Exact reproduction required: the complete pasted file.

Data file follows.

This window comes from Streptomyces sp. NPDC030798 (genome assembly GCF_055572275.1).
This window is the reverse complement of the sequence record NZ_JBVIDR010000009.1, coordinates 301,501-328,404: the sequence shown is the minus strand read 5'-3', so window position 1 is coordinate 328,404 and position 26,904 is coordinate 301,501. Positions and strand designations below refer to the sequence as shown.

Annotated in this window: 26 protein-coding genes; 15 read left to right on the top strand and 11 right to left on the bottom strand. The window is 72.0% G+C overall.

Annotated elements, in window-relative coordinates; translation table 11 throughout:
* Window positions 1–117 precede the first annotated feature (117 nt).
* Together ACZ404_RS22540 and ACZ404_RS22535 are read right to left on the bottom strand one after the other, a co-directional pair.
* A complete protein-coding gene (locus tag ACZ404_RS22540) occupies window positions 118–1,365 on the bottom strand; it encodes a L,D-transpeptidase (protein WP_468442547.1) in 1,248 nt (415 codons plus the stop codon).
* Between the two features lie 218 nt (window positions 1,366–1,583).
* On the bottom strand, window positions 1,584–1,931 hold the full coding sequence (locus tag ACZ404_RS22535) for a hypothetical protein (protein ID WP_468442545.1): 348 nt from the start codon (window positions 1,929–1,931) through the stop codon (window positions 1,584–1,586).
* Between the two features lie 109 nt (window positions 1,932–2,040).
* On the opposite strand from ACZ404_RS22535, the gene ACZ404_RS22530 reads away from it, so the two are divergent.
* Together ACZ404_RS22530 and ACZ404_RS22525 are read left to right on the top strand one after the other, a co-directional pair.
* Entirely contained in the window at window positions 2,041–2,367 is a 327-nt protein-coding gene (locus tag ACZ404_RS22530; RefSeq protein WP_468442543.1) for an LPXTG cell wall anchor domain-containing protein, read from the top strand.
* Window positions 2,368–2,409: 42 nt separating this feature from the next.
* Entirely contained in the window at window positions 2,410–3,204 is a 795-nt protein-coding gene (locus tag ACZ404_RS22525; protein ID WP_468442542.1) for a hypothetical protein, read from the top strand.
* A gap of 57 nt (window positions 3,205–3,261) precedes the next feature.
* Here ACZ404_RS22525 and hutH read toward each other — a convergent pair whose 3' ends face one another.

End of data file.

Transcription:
This window comes from Streptomyces sp. NPDC030798 (genome assembly GCF_055572275.1).
This window is the reverse complement of the sequence record NZ_JBVIDR010000009.1, coordinates 301,501-328,404: the sequence shown is the minus strand read 5'-3', so window position 1 is coordinate 328,404 and position 26,904 is coordinate 301,501. Positions and strand designations below refer to the sequence as shown.

Annotated in this window: 26 protein-coding genes; 15 read left to right on the top strand and 11 right to left on the bottom strand. The window is 72.0% G+C overall.

Annotated elements, in window-relative coordinates; translation table 11 throughout:
* Window positions 1–117 precede the first annotated feature (117 nt).
* Together ACZ404_RS22540 and ACZ404_RS22535 are read right to left on the bottom strand one after the other, a co-directional pair.
* A complete protein-coding gene (locus tag ACZ404_RS22540) occupies window positions 118–1,365 on the bottom strand; it encodes a L,D-transpeptidase (protein WP_468442547.1) in 1,248 nt (415 codons plus the stop codon).
* Between the two features lie 218 nt (window positions 1,366–1,583).
* On the bottom strand, window positions 1,584–1,931 hold the full coding sequence (locus tag ACZ404_RS22535) for a hypothetical protein (protein ID WP_468442545.1): 348 nt from the start codon (window positions 1,929–1,931) through the stop codon (window positions 1,584–1,586).
* Between the two features lie 109 nt (window positions 1,932–2,040).
* On the opposite strand from ACZ404_RS22535, the gene ACZ404_RS22530 reads away from it, so the two are divergent.
* Together ACZ404_RS22530 and ACZ404_RS22525 are read left to right on the top strand one after the other, a co-directional pair.
* Entirely contained in the window at window positions 2,041–2,367 is a 327-nt protein-coding gene (locus tag ACZ404_RS22530; RefSeq protein WP_468442543.1) for an LPXTG cell wall anchor domain-containing protein, read from the top strand.
* Window positions 2,368–2,409: 42 nt separating this feature from the next.
* Entirely contained in the window at window positions 2,410–3,204 is a 795-nt protein-coding gene (locus tag ACZ404_RS22525; protein ID WP_468442542.1) for a hypothetical protein, read from the top strand.
* A gap of 57 nt (window positions 3,205–3,261) precedes the next feature.
* Here ACZ404_RS22525 and hutH read toward each other — a convergent pair whose 3' ends face one another.